“I’m sorry. I didn’t mean to disturbed you.” Kallie forced the words around the tight knot in her throat.
“Just worried me a bit.” One snowy eyebrow arched in feigned suspicion, his eyes shining with a playfulness that made Kallie’s lips twitch into a smile. “You know, crazy people have a habit of talking to themselves.”
Why, the old gentleman was teasing her! Leaning across the deserted chair between them, Kallie had to work to keep a straight face. “I’ve read some studies that say geniuses hold discussions with themselves all the time.”
“Is that so?” The raspy sound of the man stroking his wiry whiskers whispered between. “I’ve been know to be guilty of that myself. I guess that would make us both either highly intelligent or two nuts right off the tree, Girlie.” He winked. “Personally, I think I’d rather be a nut.”
“Me, too.” She laughed, extending her hand. “I’m Kallie Huffman.”
His weak grasp troubled her. “Steven Anderson.”
“Nice to meet you.”
“You too.” He studied her with the intensity of her old microbiology professor peering into his microscope. “You look pretty healthy to me.”
Kallie blinked in surprise. “Excuse me?”
“Are you expecting?” He moved closer, his eyebrows knitted together in concern as he focused on her bare left hand.
“No!” Heat singed her cheeks. “Why would you think that?”
Mr. Anderson’s thin lips turned slightly upward. “We don’t get many young ladies in the lab unless they’re sick or. . . .” Kallie followed the line of his crooked finger pointing to a young couple, their entwined hands joined over the obvious bump at her waist. The man lifted the woman’s hand to his lips, his eyes never straying from her face.
To be young and in love. Kallie’s smile faltered. She’d dreamt of a home, a family to call her own once, had thought it was another milestone like graduating from high school or getting kissed for the first time. If she’d learned anything in the last decade, it was that nothing was for certain. No, whatever dreams she’d had regarding a husband and children had died with Granddaddy’s diagnosis.
But she had her work, or would have once she finished the refresher course. Until then, this job would pay the bills and help her get started on the house repairs she’d neglected.
She took a deep breath. “I’m here for an interview.”
The skin around the old man’s eyes crinkled into thoughtful ruts. “You look more like a nurse than a lab tech.”
“I am.” Kallie shook her head. “I mean I was. I’m going back to school in a few weeks, and one of my professors recommended me for this position. I guess she though it might help refresh my memory.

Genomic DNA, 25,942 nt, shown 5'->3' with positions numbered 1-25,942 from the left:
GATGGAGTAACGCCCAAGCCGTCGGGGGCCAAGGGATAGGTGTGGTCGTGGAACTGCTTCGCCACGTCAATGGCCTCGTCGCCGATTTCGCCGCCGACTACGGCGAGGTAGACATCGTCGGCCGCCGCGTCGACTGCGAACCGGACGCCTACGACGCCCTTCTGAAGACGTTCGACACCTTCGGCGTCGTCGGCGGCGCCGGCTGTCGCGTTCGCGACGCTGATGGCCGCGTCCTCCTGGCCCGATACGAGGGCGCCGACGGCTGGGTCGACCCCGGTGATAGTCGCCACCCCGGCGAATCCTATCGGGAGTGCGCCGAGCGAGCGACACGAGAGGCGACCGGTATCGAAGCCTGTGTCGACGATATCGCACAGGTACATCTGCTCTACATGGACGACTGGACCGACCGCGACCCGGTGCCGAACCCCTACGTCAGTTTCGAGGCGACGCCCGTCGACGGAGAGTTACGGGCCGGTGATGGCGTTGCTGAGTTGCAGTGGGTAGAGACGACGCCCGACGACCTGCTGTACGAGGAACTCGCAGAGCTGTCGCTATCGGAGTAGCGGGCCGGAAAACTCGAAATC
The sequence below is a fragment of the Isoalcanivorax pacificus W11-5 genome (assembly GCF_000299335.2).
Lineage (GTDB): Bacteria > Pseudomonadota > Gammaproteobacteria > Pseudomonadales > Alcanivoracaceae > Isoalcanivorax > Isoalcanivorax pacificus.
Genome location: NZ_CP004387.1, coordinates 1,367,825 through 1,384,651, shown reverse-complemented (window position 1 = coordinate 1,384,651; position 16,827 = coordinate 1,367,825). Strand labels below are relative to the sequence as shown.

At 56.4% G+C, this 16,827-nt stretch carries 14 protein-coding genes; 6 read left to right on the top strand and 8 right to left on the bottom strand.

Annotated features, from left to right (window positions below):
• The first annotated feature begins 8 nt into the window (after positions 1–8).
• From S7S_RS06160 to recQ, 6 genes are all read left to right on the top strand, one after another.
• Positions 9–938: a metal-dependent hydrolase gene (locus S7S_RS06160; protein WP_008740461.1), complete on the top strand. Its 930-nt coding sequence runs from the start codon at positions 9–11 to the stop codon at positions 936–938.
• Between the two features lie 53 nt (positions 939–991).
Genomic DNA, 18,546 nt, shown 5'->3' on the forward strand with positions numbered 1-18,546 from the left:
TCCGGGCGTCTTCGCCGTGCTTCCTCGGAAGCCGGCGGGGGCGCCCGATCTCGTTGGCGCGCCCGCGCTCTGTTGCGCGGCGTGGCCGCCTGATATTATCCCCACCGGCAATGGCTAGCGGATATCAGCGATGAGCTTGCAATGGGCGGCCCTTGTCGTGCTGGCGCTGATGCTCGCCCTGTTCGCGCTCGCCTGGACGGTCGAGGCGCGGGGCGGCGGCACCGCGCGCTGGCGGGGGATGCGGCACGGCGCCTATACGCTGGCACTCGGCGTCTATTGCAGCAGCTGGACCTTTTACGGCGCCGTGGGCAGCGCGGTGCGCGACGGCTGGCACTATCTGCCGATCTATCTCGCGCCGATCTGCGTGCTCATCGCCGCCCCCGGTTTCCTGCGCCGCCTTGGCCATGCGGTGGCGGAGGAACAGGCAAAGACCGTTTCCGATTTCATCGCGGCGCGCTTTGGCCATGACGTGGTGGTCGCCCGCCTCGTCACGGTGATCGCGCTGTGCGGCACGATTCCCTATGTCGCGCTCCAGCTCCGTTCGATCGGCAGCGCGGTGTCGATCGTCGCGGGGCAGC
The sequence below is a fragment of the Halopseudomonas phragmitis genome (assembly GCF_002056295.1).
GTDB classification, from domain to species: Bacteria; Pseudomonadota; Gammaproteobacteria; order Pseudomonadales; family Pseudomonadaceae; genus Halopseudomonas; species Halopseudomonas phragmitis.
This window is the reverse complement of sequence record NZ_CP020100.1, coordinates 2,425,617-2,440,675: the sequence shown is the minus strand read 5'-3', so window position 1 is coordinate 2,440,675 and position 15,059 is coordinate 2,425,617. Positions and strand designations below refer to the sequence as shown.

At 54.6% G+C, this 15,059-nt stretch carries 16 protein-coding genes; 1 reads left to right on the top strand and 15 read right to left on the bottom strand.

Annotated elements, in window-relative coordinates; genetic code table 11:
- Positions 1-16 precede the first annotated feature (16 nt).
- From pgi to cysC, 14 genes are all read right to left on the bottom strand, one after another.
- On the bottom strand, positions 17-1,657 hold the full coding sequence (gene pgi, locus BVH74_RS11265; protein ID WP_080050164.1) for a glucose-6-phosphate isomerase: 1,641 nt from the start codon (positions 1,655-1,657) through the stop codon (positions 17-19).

“But if you’re a nurse already, why are you going back to school?”
Kallie brushed a speck of lint from her skirts. An explanation would take too long. Besides, she couldn’t get through it without tearing up. “I haven’t practiced nursing in a long time.”
He didn’t ask her why but simply nodded his head. “Never went to college myself. Too busy working and raising two sons.” The old man’s eyes glazed over as if he had been carried back to a happier time. “Not that I minded, of course. My wife went back to school once our boys were out on their own.”
“What did she study?”
“Ruby was a teacher. But she passed away a couple of years back.” Mr. Anderson turned and coughed into a handkerchief bunched up in his hand.
A pang of empathy lanced through her. “I’m so sorry.”
“It was for the best, though I didn’t think so at the time.” His white hair glimmered in the fluorescent light as his body shook from the force of his cough. “She’d been sick for a while.”
Kallie started to answer but before she could, the old man slumped into the chair between them. She reached for his arm and gave it a gentle shake. “Mr. Anderson?”
It was in those quiet seconds she waited for a response that she realized what was missing. The raspy sound of his breathing. Kallie jumped up and vaulted over to the old man’s chair, pulling his slack body upright. “Mr. Anderson!”
“Is something wrong with him?”
Kallie ignored the question from the man nearby and turned her attention toward the admissions window where the young woman stood studying the scene. “He’s not breathing!”
“You don’t know that,” the girl started to argue.
But there was no time to waste. “Call a code!”
“Is there anything I can do?”
The burly man she noticed in the corner now stood beside her. Where had he come from? What did it matter? “We need to get him to the floor.”
Long frantic seconds passed as the man shifted Mr. Anderson’s limp body to the floor. Kallie knelt beside the old man, her fingers moving instinctively to the soft tissue of his neck. No pulse! Tilting his head back, she plugged his nose between two fingers and blew two quick breaths into his open mouth. As she traced the bony outline of his ribcage to the slight indention of his sternum, she voiced a silent prayer.
Lord, please, don’t do this to me! Not again!
Patty Smith-Hall is a multi-published, award-winning author with Love Inspired Historical and Heartsong. She currently serves as president of the ACFW-Atlanta chapter. She currently lives in North Georgia with her husband of 30+ years, Danny; two gorgeous daughters and a future son-in-love. Her next release, New Hope Sweethearts will be available in July on Amazon.